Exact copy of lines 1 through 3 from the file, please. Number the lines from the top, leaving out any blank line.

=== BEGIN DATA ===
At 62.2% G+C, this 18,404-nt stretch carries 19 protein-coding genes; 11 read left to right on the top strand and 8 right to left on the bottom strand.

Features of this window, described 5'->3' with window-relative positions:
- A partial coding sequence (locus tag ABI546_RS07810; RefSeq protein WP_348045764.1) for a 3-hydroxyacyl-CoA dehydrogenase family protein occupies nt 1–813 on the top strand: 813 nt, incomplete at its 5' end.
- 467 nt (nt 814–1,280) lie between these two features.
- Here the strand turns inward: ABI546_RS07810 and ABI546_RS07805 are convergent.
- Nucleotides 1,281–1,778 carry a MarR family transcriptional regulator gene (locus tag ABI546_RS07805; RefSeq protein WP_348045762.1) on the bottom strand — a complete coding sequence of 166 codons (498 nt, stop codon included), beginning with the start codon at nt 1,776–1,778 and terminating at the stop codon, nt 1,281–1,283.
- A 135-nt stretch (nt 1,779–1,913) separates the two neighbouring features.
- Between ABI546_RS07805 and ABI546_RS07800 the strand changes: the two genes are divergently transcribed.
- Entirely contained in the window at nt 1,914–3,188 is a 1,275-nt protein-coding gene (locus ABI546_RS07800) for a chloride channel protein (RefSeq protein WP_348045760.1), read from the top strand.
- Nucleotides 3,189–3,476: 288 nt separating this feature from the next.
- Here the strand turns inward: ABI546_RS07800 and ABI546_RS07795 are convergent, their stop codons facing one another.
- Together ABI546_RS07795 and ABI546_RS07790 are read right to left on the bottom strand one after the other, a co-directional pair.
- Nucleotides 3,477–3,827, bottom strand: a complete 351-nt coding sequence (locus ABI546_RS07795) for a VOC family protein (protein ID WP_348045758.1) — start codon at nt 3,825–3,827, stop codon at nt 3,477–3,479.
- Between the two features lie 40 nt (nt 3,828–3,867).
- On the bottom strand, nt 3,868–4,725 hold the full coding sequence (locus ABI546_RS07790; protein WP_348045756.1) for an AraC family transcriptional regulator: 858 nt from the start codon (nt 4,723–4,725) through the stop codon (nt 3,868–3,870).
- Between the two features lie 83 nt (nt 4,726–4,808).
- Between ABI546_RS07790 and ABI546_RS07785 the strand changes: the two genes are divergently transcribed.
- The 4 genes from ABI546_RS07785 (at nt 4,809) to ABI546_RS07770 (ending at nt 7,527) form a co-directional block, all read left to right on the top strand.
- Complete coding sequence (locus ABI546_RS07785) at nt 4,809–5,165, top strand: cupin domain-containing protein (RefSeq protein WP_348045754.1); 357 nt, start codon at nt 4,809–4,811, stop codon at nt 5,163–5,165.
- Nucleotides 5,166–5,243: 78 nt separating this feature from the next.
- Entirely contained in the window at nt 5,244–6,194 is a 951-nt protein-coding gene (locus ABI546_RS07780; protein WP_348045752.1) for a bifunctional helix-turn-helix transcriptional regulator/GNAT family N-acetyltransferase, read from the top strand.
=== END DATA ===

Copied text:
At 62.2% G+C, this 18,404-nt stretch carries 19 protein-coding genes; 11 read left to right on the top strand and 8 right to left on the bottom strand.

Features of this window, described 5'->3' with window-relative positions:
- A partial coding sequence (locus tag ABI546_RS07810; RefSeq protein WP_348045764.1) for a 3-hydroxyacyl-CoA dehydrogenase family protein occupies nt 1–813 on the top strand: 813 nt, incomplete at its 5' end.